What is of import is that podcasters should supply their audience with a choice. Sometimes people will prefer to listen to the full programme and sometimes they'll take to read a transcript; and that pick can be governed as much by the clip available to them as by their personal preferences. A quality podcast supported by a copy will always bring forth more than involvement and a larger audience than an audio podcast on its own.

So, having decided that transcribing your podcasts is a good idea, what else make you necessitate to consider? You necessitate to make up one's mind what type of copy would be suitable. In the written text industry, there are generally three styles available: Complete Verbatim, Intelligent Direct and Edited Transcript. The most popular pick for podcasts is Intelligent Verbatim. This guarantees a full, accurate copy but excludes all the 'ums', 'ahs', repeats and verbal wonts people develop, such as as inordinate usage of 'you know' and 'kind of'. These meaningless fillers add nil to the linguistic context of the copy and take longer to transcribe. It do sense to cut all that out, but go forth the remainder exactly as spoken, to reserve the overall style of the individual speaking. This also do for a much easier copy to read, and significantly cuts down on written text clip and costs. For podcast interviews, there may be a happy medium whereby the inquiries can be 'tidied' up and the interviewee's responses left in full.

Complete Direct is a copy of absolutely everything said, including every repetition, verbal oddity or cases where people float off in mid remark with no logical end to a sentence. It enterprises to capture the conversational 'style' of the person, plus any idiom forms and emotions where applicable. This obviously increases the clip it takes to transcribe a podcast and it can also do for a very boring 'read'! Most of us don't speak in completely coherent sentences, so this be givens to be the least popular of the copy style options. A good halfway house is an Edited Transcript which is very utile for podcasts, particularly for ushers and lessons where the content is critical but perhaps the style or verbal oddities of the talker don't necessitate to be included. Any wrong grammar, non-standard English or errors are corrected and sentences are tidied up where it's sensible to make so.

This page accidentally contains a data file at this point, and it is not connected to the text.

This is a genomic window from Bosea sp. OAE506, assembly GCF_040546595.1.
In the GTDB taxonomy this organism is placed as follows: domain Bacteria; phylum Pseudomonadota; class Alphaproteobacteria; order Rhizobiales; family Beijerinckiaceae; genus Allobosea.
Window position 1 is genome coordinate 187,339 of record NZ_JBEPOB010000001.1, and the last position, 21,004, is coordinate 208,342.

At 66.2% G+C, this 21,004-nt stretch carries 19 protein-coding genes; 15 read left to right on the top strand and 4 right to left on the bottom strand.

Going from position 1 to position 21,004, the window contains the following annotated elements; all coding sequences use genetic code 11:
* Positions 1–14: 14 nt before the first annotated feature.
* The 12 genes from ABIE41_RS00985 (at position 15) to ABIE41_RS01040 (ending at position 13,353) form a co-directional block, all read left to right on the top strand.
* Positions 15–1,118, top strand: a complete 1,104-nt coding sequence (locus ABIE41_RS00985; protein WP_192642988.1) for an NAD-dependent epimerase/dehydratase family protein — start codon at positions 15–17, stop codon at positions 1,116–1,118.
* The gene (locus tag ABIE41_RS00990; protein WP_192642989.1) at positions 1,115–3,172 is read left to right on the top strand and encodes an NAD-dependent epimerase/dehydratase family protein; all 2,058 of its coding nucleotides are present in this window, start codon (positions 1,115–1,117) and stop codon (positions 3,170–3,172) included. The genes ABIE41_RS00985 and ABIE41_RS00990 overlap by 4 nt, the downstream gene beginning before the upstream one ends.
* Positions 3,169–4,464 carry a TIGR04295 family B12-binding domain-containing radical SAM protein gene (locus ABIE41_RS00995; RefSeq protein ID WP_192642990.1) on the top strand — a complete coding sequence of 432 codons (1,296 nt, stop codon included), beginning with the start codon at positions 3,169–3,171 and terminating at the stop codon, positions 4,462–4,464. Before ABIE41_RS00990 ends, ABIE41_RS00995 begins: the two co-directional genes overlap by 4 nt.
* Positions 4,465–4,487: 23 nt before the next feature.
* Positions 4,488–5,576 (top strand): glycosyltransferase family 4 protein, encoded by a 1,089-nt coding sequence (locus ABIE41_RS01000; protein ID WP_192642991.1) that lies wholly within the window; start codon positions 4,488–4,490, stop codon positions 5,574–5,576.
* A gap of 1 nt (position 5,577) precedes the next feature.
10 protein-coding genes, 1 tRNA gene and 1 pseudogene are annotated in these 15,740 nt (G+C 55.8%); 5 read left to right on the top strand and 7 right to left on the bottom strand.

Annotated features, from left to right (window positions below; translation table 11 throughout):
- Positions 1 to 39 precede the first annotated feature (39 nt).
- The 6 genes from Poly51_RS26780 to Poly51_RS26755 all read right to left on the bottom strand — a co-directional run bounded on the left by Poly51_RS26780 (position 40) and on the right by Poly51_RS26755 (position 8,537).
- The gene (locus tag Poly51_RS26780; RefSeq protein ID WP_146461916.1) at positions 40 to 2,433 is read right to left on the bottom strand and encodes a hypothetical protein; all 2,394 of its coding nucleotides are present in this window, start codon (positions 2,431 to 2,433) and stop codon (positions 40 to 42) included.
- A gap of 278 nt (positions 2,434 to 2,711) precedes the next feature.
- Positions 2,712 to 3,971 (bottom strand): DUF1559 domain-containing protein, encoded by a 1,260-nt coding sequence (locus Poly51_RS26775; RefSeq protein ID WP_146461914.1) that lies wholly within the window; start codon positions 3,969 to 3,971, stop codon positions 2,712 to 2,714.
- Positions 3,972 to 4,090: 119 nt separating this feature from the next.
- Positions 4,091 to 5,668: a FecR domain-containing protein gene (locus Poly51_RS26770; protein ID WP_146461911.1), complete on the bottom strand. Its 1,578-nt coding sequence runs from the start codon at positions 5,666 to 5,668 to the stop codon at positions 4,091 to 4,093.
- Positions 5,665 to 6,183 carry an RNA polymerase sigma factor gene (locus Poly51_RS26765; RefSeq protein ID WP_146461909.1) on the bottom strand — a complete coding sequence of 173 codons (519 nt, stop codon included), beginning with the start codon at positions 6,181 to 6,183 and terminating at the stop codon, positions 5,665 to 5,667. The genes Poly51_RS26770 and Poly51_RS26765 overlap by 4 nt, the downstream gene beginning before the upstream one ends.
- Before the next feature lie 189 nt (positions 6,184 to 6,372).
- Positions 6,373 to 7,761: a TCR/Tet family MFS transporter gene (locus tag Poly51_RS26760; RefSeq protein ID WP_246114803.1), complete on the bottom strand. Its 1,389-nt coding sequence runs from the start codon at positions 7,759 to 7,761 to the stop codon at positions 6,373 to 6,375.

Once you've decided on the type of copy you need, it may also be utile to see written text modern times – how long it will actually take to transcribe your podcast. The professional industry criterion lets one hr to transcribe 15 proceedings of clearly recorded speech. It therefore takes a lower limit of 4 hours to transcribe a 1 hr recording and sometimes as much as 6 hours depending on a figure of factors. These include how clear the recording is, if an external mike was used, the lucidity and velocity of the voices and the figure of people speaking, how coherently they talk and whether there are any hard accents, plus whether any background noise is intrusive or if there's any industry particular or technical nomenclature involved. Our sister article to this discusses in more than item what factors influence a clear podcast recording, and includes some tips to assist you do a clear recording.

1 comment:

Singapore Franchise Opportunity said...

Interesting posts, you've two additional reasons that i did not realise in my post:

That is:

1. The audio may not be clear, and the transcript allows one to follow the discussions.

2. It IS faster to read the transcripts than to listen to the audio..

I raise here another advantage of transcription over podcast: The compression factor: a one hour audio typically is anywhere between 40-50mb. The resulting transcription is about 150kb only!

This is important when you intent to reach as wide an audience as possible. In third world countries, the predominant form of access is still via dialup.